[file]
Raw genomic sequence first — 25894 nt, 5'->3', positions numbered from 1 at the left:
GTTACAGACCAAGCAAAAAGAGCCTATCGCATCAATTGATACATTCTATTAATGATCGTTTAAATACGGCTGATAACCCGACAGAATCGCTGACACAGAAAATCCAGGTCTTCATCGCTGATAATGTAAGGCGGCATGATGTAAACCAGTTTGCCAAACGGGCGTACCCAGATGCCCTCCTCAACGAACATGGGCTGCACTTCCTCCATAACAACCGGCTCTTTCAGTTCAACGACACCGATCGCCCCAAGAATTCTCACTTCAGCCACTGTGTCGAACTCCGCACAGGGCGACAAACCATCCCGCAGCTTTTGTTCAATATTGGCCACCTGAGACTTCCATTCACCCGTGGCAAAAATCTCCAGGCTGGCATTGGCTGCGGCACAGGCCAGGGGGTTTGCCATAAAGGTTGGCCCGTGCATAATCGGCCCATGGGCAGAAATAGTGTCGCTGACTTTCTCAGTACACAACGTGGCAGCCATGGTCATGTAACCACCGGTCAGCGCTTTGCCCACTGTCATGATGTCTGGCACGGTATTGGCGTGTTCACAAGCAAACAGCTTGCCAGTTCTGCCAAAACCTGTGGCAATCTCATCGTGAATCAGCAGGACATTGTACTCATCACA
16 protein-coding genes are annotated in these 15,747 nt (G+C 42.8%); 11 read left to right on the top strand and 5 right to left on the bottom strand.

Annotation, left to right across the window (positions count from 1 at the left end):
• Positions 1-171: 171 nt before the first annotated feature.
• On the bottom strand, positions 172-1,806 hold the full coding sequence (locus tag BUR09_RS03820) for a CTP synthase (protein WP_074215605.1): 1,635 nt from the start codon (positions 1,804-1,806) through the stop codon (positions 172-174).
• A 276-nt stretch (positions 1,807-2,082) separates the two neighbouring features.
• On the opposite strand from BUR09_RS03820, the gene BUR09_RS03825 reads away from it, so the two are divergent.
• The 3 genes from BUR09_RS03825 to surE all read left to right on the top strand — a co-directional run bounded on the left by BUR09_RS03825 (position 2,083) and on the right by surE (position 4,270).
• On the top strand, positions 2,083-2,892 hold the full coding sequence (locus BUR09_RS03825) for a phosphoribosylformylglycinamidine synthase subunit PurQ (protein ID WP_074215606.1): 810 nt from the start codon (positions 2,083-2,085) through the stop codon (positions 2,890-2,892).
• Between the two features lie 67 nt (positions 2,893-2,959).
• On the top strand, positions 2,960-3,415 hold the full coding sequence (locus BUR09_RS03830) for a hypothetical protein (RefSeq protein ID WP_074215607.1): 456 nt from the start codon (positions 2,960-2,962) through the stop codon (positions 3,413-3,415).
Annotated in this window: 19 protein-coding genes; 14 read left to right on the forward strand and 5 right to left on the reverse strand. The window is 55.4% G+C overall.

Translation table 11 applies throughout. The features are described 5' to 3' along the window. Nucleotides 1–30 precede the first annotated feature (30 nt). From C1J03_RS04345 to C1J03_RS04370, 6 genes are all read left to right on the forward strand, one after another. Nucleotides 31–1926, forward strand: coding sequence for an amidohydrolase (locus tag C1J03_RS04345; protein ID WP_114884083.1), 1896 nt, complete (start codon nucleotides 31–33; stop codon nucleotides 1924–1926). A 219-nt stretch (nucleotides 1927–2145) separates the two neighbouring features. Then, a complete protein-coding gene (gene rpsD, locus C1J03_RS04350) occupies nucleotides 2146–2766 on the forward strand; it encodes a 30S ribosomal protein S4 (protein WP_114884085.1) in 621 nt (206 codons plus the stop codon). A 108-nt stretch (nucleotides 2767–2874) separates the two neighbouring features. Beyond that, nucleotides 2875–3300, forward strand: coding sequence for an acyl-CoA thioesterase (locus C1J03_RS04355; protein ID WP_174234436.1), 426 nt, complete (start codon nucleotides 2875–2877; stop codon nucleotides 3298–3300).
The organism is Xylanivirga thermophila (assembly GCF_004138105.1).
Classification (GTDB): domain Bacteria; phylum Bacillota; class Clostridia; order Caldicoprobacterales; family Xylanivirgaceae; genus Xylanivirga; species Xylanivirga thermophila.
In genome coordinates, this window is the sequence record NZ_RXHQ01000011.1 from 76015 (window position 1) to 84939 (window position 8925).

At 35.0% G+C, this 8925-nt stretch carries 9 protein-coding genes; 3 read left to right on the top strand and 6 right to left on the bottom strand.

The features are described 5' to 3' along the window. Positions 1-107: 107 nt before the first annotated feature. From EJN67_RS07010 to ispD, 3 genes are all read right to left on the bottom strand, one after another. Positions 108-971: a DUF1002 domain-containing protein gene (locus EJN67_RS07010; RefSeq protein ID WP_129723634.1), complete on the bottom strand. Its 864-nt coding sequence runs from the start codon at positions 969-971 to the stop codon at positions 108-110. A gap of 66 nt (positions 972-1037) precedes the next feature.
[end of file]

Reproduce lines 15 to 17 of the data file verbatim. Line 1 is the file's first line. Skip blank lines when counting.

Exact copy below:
The organism is Xylanivirga thermophila (assembly GCF_004138105.1).
Classification (GTDB): domain Bacteria; phylum Bacillota; class Clostridia; order Caldicoprobacterales; family Xylanivirgaceae; genus Xylanivirga; species Xylanivirga thermophila.
In genome coordinates, this window is the sequence record NZ_RXHQ01000011.1 from 76015 (window position 1) to 84939 (window position 8925).